10. 10. Advantages and disadvantages of pre- coded or closed questionnaires Advantages Disadvantages • Quick to complete • Produces standardized data; easily classified and produced in quantitative statistical form • Reliable (likely to produce similar results if carried out by another researcher) • Data collected can produce new theories or test existing ones • Enables comparisons between different groups and populations – answering the same questions • Meaning of questions may not be clear to some respondents • Extra questions cannot be asked or added for respondent's to fully explain their answers • Imposition problem – risk that the researcher, when asking questions, might be imposing their own views or framework on the people being researched, rather than getting at what they really think
  11. 11. Open-ended or open questionnaires • Unstructured • Pre-set questions though no pre-set answers • Individuals write their own answers or dictate them to the interviewer
  12. 12. Advantages and disadvantages to open-ended or open questionnaires Advantages Disadvantages • More valid date – respondent able to express their true view rather than having to pick from what the researcher considers important views. Imposition problem is less • More detail and depth to the answers • Difficult to classify and quantify the results – answers may be unclear to researcher, researcher may be biased when interpreting meaning of answer • Wide variety of answers  difficult to compare results with other similar research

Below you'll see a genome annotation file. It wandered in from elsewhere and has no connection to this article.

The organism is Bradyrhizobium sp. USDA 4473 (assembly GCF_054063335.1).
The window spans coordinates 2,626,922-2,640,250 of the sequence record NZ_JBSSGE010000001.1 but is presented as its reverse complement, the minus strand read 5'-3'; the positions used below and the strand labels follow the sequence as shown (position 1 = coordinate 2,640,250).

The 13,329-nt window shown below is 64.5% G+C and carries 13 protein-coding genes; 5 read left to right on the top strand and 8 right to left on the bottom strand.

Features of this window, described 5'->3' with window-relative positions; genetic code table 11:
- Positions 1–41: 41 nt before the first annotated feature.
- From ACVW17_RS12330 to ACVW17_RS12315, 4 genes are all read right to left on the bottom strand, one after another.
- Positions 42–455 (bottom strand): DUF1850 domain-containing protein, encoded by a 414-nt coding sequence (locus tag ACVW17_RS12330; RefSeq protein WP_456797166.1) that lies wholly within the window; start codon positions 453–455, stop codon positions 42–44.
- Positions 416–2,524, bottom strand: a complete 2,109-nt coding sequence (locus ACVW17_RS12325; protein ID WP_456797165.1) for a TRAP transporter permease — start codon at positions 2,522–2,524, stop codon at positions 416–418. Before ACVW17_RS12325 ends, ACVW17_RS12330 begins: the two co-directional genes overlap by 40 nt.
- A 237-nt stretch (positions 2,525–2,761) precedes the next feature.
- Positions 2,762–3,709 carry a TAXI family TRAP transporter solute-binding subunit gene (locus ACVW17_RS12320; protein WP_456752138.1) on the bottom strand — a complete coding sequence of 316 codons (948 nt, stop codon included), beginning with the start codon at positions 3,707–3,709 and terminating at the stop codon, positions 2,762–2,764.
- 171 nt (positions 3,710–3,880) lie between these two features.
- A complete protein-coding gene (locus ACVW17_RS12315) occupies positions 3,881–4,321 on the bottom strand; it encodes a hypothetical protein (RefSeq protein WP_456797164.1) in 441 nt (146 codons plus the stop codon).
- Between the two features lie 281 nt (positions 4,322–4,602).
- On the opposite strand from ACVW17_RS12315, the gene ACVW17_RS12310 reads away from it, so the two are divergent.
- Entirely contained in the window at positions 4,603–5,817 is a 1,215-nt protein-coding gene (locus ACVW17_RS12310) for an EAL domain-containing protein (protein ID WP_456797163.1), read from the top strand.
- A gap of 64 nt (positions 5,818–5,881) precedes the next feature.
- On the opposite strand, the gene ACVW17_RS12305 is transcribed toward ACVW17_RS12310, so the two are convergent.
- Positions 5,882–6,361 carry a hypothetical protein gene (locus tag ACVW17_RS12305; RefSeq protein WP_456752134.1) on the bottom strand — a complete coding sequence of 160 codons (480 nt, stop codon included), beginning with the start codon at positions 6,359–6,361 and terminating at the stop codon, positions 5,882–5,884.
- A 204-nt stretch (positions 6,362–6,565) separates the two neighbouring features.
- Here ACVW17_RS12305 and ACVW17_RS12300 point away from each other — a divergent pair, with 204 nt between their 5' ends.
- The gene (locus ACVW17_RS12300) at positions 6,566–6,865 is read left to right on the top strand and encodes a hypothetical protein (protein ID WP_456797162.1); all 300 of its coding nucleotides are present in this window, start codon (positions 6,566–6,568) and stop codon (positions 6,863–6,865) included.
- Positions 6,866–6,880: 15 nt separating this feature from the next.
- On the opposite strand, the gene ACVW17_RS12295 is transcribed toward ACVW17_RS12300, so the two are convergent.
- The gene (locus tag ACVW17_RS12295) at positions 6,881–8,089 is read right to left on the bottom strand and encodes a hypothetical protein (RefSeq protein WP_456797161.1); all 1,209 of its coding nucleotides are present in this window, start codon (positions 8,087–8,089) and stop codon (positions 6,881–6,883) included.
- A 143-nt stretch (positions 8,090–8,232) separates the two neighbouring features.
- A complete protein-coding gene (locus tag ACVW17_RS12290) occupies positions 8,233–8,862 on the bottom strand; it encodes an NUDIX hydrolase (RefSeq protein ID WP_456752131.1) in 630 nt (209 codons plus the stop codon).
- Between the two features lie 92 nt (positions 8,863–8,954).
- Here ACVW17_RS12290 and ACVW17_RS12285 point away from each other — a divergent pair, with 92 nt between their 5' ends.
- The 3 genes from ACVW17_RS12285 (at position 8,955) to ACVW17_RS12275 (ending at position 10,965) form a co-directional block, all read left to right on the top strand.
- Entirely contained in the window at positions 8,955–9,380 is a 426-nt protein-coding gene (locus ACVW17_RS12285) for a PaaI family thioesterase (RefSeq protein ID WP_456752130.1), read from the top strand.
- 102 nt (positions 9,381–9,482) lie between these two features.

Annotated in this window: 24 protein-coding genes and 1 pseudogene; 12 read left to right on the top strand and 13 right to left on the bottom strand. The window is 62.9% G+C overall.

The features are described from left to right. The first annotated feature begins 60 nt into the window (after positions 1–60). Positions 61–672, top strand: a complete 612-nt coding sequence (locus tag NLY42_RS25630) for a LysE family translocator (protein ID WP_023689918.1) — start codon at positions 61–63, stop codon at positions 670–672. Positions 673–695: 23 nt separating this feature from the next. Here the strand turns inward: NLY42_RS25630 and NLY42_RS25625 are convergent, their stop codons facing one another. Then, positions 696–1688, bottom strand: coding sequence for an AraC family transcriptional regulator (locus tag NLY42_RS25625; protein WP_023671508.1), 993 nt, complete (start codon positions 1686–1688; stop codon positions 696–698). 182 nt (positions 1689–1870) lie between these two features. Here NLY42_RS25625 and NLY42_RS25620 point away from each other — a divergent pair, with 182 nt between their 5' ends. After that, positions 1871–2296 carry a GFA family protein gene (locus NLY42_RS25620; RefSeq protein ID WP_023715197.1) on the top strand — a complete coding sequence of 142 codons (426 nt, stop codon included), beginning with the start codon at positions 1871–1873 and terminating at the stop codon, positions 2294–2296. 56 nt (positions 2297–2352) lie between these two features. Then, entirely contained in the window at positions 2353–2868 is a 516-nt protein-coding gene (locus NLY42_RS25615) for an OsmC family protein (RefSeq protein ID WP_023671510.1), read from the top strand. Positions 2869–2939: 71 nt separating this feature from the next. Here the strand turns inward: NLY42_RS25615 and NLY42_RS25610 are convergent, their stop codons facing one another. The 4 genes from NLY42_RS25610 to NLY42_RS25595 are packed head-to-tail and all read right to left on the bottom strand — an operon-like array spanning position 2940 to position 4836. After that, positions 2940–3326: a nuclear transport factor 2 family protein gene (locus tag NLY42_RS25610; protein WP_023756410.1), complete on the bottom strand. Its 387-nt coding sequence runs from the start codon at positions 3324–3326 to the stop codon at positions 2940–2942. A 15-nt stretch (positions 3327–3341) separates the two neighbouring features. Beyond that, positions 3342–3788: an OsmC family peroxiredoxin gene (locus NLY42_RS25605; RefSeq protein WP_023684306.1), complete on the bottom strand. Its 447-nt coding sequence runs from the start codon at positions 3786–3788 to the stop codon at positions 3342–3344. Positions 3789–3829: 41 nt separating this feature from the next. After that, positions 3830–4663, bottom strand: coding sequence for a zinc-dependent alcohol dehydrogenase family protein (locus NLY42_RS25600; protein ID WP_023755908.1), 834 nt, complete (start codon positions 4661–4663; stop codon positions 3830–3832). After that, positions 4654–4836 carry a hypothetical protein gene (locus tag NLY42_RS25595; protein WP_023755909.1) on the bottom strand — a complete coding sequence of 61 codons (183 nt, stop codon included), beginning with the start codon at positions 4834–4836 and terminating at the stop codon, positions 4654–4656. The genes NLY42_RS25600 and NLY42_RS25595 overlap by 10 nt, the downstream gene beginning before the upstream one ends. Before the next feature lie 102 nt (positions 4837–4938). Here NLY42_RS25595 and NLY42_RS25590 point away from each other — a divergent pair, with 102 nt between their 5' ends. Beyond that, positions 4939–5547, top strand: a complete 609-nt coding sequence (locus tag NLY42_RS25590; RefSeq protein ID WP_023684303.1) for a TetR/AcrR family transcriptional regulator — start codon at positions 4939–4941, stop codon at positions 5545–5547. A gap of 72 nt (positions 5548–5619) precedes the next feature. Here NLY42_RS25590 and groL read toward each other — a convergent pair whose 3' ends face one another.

13. 13. Advantages and disadvantages of postal/mail or online self-completion questionnaires Advantages Disadvantages • Cheap compared to interviews • Data can be collected from a wide geographical area for cheaper cost • Results quickly obtained – most that get returned are returned within a couple of weeks • People can reply at leisure and not just when an interviewer is present – more precise answers • Questions on personal, controversial, embarrassing or sensitive issues (e.g. depression, stigmatized diseases like HIV and AIDS) can get better result because interviewer is not present • No interviewer bias – answers being influenced by presence of interviewer • Non-response (50% response is considered good) • Unrepresentative sample – only people interested or educated on the topic may take part • Questions may be interpreted differently – no interviewer present to explain questions • No way of knowing the right person completed the questionnaire
  14. 14. The validity of questionnaire research Imposition • Imposition problem • Researchers have already decided what the most important matters are • Impossible for respondents to express feelings and subtle shades of opinion in statistical form • Impossible to measure subjective factors such as nature and strength of religious belief Validity • No guarantee that people will tell the truth • Different meanings attached to the wording of questions e.g. people would rather consider themselves ‘middle class’ than ‘lower class’ but if given the option of ‘working class’ that is what they’d pick • Researchers need to be aware of how such meanings may differ between classes, ethnic groups, age groups, etc.